Still a month has passed and my anxiety over this has not passed. Is this an issue that I should bring to the editor? I was willing to retract the article and it was the author who has said I shouldn’t; I’d rather lose my reputation than harm someone else, and I mean it. It was a stupid undergraduate mistake, where I knew to cite my sources but somehow overlooked citing a form of a paper (actually the author told me I didn’t need to cite his paper; just should have rewritten a few of the sentences). I wrote the author back about this, and he again repeated that I should shake it off.

What do you think? Should articles be retracted for this? What is my moral duty?

Edit: It’s not just the formal template that I followed, but the language – i.e. transition words. The order of the introduction is the same, for example. I said why the world needs the paper in a similar language even though there was two totally different topics and subject matters. It was inappropriate, now maybe we don’t retract articles for this sort of thing, I don’t know.

Simply put, if anyone, be it a colleague, relative, potential employer, or colleague, requests to the pertinent department, in the university I study/ied in, certain information about myself, will it be able to have it?

These informations, such as grades, year, internships I applied to, if I live(d) in a fraternity or dorms, etc, are all under the same regulation; or do each of them have their own set of restriction regarding disclosure?

Finally, does that still apply to international students and/or people who have already (under)graduated and thus are no longer in the institution? There is indeed the Buckley Amendment (FERPA), but it only covers educational records.

PS: regarding USA norms

I’m in the throws of writing my first substantial research paper in the field of Information Science. The topic looks promising and my advisor seems pleased with the work. Because of the nature of the work, there are a lot of intermediate steps involved in obtaining the raw data, preprocessing the data, then running the experiment proper and recording the results. These intermediate steps involved a lot of programming on my part-building one-shot tools to solve problems along the way to conducting the experiments.

I understand that reproducibility is a huge issue in computer science and I wish to lesson the burdon upon my future self and upon my lab mates if/when the time comes to follow up on this trail of experiments. Certain software has to be installed, path variables have to be configured, firewall settings have to be set up to allow transference of data – and similar technical problems that wouldn’t be appropriate to include in the resultant research paper proper.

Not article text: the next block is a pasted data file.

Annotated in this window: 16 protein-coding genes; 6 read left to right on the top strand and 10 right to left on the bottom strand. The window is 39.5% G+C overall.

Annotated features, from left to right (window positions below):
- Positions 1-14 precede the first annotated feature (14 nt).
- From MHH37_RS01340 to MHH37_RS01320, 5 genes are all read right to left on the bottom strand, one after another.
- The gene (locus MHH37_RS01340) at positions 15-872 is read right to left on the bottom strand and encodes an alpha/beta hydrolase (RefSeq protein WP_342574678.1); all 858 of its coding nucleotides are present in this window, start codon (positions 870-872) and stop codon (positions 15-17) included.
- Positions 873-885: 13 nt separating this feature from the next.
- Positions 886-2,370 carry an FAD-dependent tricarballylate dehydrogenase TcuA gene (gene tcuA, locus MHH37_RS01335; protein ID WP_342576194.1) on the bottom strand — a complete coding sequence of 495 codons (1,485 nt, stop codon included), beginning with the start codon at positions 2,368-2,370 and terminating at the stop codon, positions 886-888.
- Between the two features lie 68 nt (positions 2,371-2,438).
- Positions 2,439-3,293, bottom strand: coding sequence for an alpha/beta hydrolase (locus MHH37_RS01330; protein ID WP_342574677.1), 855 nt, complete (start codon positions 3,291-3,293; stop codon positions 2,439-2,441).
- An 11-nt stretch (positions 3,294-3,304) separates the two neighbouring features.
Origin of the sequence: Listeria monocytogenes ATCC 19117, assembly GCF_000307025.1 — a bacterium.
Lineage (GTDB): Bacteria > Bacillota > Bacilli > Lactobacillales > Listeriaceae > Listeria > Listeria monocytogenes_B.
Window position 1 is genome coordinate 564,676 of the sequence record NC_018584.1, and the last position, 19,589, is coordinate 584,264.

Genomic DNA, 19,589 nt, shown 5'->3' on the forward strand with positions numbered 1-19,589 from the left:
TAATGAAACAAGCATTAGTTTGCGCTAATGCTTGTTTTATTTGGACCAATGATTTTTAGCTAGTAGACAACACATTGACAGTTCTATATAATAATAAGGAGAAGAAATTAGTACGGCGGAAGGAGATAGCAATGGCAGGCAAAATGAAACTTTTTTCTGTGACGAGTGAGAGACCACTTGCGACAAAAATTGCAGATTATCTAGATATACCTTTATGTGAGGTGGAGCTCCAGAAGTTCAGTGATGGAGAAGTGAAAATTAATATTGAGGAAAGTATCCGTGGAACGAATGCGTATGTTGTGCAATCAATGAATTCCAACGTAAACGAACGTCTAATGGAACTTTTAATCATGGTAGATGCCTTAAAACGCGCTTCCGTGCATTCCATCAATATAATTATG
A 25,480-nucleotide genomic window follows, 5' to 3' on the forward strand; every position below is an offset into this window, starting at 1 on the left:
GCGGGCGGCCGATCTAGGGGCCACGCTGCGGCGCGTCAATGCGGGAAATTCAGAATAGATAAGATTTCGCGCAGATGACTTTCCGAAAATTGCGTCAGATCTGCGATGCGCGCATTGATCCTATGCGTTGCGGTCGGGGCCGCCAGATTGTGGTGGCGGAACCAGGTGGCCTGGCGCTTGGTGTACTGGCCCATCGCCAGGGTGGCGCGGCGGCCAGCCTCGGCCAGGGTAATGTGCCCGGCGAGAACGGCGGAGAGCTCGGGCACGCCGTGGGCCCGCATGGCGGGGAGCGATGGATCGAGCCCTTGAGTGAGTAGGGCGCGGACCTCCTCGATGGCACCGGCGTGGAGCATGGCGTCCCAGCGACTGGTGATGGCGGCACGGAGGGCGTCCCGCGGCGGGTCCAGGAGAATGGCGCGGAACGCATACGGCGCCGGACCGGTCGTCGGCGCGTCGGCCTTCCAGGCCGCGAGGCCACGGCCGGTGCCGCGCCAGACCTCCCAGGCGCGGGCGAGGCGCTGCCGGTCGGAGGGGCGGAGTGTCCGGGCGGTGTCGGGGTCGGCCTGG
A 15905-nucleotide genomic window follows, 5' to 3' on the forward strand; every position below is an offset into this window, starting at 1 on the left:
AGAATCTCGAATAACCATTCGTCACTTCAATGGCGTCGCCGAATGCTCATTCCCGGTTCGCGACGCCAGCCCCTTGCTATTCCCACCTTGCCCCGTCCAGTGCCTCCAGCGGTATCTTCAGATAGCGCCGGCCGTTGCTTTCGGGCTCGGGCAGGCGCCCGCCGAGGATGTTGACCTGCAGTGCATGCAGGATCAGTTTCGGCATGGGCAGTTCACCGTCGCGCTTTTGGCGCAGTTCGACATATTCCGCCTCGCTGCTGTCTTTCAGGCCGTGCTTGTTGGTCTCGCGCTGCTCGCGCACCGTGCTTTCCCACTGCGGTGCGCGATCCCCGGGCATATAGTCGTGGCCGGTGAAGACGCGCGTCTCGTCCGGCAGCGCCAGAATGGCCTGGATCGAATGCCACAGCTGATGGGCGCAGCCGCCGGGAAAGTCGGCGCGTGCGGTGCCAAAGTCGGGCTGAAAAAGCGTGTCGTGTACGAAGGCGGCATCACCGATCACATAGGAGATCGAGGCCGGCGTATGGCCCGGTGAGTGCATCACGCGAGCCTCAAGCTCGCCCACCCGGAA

How do I record all of these technical and procedural steps such that a future interested party (be it myself or one of my lab mates -perhaps even an outsider to the lab who has an academic interest in the resultant paper and software) can reproduce the experiment? Do I leave myself open to being “scooped” if I set up a website with an academic blog or wiki in it?

I am studying in private university in Poland. As this is not my first institution, I have a diploma and I have transferred some grades into my current university. But I have a question which does not have an answer in contract.

Do I have to pay for subjects and classes that I have been detached from and do not attend?

I am wondering about this because if I want (or need) to study subject once again for any reasons, I am obliged to extra pay for it.
And the amount of money is very similar to cost per year / number of subjects.

Dean’s Office answered that cost of study is given in contract and it can’t be changed. (But the fact that I pay more for attending additional classes is a case of double standards, ha-ha).

From the point of view of law, is it OK that university doesn’t want to make a discount or refund me cost of subject I do not attend?

Hi please tell me if i’m wrong here, I started a course a few years ago, may be 2.

It was an accountancy course, the ACCA. I left the course after 3 lessons out of 10 as the tutor who was supposed to do the course left on maternity leave and was replaced with a foreign (European) tutor who spoke broken English and all she did was try to make small talk jokes. Now I left the course and explained that this wasn’t something that I signed up for and now they want £2300 of me. but I’m refusing to pay. Am I right or wrong and if someone can point me in the correct direction on how to proceed.